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Special motor? for log splitter

David Wayne

David Wayne

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My splitter motor is getting tired and when it quits for good I will get a predator to replace it. I have been told by some folks it takes a motor made for a splitter, something about a special flywheel or the motor wont last! Logic tells me this is bogus. I did some searching on here and see several threads about replacing motors with predators and pressure washer motors ect. some are 10 year old threads. How have the motors held up? Is there any truth to the claim of needing a motor made for a splitter.
Thanks in advance.
David
 
landfakers

landfakers

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No special motor needed. The predators are great motors and a no brainer especially if you don’t run your splitter all day every day. I had to cut the shaft on mine in order to get the spacing right but I know other people who just swap over everything and are running in a half hour.
 
4seasons

4seasons

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If your splitter is the basic 2 stage hydraulic pump based unit that is very common, nothing is special about the motor. You don't even have to worry about vertical or horizontal shafts because the pump doesn't matter. If the motor has the same rotation, the same size and style of shaft, the same mounting hole spacing, and the same or more power, it is an hour bolt on job.
You can get fancy with changing the mount location and routing exhaust for a better fit, but the biggest problem you may find is if your shaft isn't the same, or the mount doesn't match, you will need a different coupling.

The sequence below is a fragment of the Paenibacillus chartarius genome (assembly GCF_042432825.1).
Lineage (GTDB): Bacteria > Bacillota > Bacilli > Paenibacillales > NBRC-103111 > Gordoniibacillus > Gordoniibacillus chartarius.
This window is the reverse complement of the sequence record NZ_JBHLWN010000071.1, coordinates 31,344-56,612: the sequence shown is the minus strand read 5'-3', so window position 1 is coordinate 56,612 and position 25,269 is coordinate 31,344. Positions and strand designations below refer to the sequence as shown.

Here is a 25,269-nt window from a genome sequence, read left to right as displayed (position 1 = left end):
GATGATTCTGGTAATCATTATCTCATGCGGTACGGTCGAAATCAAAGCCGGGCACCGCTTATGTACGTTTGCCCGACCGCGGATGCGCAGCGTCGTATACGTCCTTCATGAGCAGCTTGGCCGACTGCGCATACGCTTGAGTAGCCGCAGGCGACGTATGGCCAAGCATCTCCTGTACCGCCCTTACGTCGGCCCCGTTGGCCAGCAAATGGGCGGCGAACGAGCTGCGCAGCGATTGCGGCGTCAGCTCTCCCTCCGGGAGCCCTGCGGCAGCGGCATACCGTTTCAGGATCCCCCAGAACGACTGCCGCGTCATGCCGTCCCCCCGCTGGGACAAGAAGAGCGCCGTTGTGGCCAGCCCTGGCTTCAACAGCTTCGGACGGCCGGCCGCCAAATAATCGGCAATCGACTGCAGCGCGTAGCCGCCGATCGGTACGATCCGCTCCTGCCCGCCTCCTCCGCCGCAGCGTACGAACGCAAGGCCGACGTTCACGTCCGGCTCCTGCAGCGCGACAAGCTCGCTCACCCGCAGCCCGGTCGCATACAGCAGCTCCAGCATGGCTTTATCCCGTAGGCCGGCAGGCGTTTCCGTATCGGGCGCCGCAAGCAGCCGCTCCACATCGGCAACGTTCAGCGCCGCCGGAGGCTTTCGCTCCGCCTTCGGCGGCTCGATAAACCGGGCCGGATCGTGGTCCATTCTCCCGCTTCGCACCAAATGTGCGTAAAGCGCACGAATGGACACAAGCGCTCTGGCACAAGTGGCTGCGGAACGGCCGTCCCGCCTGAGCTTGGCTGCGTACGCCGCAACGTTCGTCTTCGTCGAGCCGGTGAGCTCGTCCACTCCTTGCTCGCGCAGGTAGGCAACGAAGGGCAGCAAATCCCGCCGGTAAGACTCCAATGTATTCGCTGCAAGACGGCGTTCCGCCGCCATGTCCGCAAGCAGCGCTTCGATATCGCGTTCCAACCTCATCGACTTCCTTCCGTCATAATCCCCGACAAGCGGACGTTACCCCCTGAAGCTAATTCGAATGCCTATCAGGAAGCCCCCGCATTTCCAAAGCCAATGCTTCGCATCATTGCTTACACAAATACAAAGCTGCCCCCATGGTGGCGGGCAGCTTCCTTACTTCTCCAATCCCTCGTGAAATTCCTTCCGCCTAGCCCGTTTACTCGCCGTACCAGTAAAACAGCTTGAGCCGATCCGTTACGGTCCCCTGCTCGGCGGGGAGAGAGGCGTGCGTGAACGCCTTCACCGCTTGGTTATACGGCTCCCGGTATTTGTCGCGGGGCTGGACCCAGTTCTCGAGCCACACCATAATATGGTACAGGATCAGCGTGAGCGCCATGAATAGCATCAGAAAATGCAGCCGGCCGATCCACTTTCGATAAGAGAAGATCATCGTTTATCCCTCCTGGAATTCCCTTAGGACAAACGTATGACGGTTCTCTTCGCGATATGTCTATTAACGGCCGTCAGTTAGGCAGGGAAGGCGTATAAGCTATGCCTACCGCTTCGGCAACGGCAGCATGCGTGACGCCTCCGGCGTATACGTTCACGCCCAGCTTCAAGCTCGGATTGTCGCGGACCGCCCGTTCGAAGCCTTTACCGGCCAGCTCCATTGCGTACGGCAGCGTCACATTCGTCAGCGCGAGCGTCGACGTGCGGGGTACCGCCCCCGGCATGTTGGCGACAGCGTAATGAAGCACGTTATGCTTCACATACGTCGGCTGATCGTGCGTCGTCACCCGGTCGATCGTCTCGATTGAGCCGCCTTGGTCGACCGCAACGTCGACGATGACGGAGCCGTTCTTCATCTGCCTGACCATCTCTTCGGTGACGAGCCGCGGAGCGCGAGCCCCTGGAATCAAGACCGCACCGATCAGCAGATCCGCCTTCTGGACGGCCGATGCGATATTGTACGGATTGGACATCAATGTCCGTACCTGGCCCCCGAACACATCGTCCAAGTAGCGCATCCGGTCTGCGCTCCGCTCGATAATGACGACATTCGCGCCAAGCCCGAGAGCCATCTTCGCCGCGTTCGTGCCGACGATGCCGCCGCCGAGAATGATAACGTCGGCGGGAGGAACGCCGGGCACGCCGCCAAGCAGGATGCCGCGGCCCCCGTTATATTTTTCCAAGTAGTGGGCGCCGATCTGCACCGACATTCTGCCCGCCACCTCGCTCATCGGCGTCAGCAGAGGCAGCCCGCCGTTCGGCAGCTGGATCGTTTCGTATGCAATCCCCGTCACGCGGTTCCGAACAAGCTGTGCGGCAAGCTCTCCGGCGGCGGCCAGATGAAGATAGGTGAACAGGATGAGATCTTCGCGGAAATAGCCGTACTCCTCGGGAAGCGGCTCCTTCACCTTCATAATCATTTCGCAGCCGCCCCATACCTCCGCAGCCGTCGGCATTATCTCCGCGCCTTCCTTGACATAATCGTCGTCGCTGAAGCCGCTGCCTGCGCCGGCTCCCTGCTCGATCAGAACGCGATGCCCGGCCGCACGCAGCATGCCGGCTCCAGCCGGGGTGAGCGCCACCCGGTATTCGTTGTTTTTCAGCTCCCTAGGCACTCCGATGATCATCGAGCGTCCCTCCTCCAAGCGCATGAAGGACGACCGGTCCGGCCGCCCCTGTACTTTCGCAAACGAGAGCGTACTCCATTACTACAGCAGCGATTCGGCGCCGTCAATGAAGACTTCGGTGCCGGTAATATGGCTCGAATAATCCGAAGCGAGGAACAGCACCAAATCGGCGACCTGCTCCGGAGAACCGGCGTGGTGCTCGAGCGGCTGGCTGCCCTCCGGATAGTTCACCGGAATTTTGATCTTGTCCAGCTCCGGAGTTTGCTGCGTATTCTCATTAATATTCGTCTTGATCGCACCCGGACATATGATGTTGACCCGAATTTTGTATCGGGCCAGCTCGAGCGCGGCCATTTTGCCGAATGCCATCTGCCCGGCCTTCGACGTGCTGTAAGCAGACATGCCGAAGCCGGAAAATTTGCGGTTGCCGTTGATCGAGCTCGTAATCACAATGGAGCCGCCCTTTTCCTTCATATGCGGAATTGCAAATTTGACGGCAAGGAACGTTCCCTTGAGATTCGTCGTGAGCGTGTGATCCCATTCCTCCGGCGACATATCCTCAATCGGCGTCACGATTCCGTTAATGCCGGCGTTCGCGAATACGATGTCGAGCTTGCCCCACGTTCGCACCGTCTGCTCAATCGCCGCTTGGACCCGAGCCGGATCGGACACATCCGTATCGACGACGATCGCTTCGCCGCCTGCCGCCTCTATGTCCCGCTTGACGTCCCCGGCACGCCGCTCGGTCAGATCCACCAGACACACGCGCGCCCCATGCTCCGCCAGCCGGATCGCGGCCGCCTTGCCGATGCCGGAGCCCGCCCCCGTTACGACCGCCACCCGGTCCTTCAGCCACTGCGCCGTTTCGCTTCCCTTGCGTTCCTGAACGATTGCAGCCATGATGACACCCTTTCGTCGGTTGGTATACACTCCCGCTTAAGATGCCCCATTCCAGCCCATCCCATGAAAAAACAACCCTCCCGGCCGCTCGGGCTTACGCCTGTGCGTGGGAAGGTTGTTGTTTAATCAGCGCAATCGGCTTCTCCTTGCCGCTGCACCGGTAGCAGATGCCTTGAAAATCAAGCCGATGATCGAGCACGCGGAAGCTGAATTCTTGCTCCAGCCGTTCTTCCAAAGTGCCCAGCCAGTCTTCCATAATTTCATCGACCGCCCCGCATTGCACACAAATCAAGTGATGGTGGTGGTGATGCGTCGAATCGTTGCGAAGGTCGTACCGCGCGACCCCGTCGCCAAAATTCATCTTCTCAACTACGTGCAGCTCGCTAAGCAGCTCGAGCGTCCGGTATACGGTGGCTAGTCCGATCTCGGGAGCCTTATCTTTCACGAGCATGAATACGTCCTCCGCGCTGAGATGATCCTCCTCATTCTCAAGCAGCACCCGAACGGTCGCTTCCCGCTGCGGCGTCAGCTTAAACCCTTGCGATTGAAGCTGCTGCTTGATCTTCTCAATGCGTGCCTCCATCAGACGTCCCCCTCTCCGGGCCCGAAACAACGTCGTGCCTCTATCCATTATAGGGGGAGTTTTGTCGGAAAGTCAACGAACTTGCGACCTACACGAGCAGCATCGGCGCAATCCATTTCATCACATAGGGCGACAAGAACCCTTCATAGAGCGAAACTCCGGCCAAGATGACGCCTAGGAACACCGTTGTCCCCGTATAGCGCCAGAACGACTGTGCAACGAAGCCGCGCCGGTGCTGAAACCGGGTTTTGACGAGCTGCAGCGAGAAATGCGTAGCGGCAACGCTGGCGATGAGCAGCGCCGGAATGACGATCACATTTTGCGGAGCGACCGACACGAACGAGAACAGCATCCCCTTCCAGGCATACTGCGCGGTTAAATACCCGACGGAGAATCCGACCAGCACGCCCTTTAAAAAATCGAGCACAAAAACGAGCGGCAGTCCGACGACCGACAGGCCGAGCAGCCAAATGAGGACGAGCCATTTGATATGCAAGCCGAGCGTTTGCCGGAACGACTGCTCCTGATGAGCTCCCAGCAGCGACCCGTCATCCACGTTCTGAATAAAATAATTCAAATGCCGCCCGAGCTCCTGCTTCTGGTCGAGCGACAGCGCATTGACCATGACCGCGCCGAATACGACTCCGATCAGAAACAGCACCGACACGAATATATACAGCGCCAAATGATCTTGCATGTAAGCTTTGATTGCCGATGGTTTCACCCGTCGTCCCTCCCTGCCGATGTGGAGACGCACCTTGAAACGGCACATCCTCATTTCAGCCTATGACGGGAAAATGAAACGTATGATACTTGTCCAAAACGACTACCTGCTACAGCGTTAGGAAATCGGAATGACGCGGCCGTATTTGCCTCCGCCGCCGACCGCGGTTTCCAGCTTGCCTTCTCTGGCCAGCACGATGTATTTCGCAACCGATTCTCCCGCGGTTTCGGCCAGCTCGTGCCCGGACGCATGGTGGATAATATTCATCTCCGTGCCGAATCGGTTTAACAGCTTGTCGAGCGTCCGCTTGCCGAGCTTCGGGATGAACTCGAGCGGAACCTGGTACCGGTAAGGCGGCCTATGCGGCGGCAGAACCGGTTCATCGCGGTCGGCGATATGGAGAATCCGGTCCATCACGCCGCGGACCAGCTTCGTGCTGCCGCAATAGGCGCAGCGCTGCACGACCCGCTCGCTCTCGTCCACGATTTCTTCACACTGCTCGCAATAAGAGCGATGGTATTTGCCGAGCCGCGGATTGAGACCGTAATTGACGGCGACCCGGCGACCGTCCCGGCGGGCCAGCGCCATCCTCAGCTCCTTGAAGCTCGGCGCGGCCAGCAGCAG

memory

memory

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I have a 20ton splitter that had a 5hp Briggs motor, it went out recently. Replaced it with a 6.5hp predator from Harbor freight. Did have to drill 2 new holes on the splitter frame and had to cut the shaft a little shorter to make the coupler line up right. Been less than a year but no issues yet. Before the motor would bog down in tough pieces but not now.
 
Ted Jenkins

Ted Jenkins

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Horizontal shaft motors are much different than vertical shaft motors. Vertical shaft moors do not have flywheels so they need to be added to operate properly. Any one can change vertical to horizontal or horizontal to vertical, but with a little effort. Most clone engines or Honda engines can last many years of heavy use if they are maintained. Most Briggs and Tecumseh were prone to run low on oil until they stuck the rod through the side. Many engines have low oil pressure shut offs which is a very good thing. Thanks
 
Ted Jenkins

Ted Jenkins

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Horizontal shaft motors are much different than vertical shaft motors. Vertical shaft moors do not have flywheels so they need to be added to operate properly. Any one can change vertical to horizontal or horizontal to vertical, but with a little effort. Most clone engines or Honda engines can last many years of heavy use if they are maintained. Most Briggs and Tecumseh were prone to run low on oil until they stuck the rod through the side. Many engines have low oil pressure shut offs which is a very good thing. Thanks
 
triptester

triptester

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The problem with changing vertical shaft engines is that the mounting pattern varies and the pumps are not connected directly to the engine. This makes pump alignment difficult but it can be done with patience.
Horizontal shaft engines for many years have factory machined standardized pump adaptor mounting surfaces.
 
David Wayne

David Wayne

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Mounting wont be an issue, it bolts to a flat steel plate so just drill as needed. And I have a magnetic base dial indicator to get within love joy coupling specs.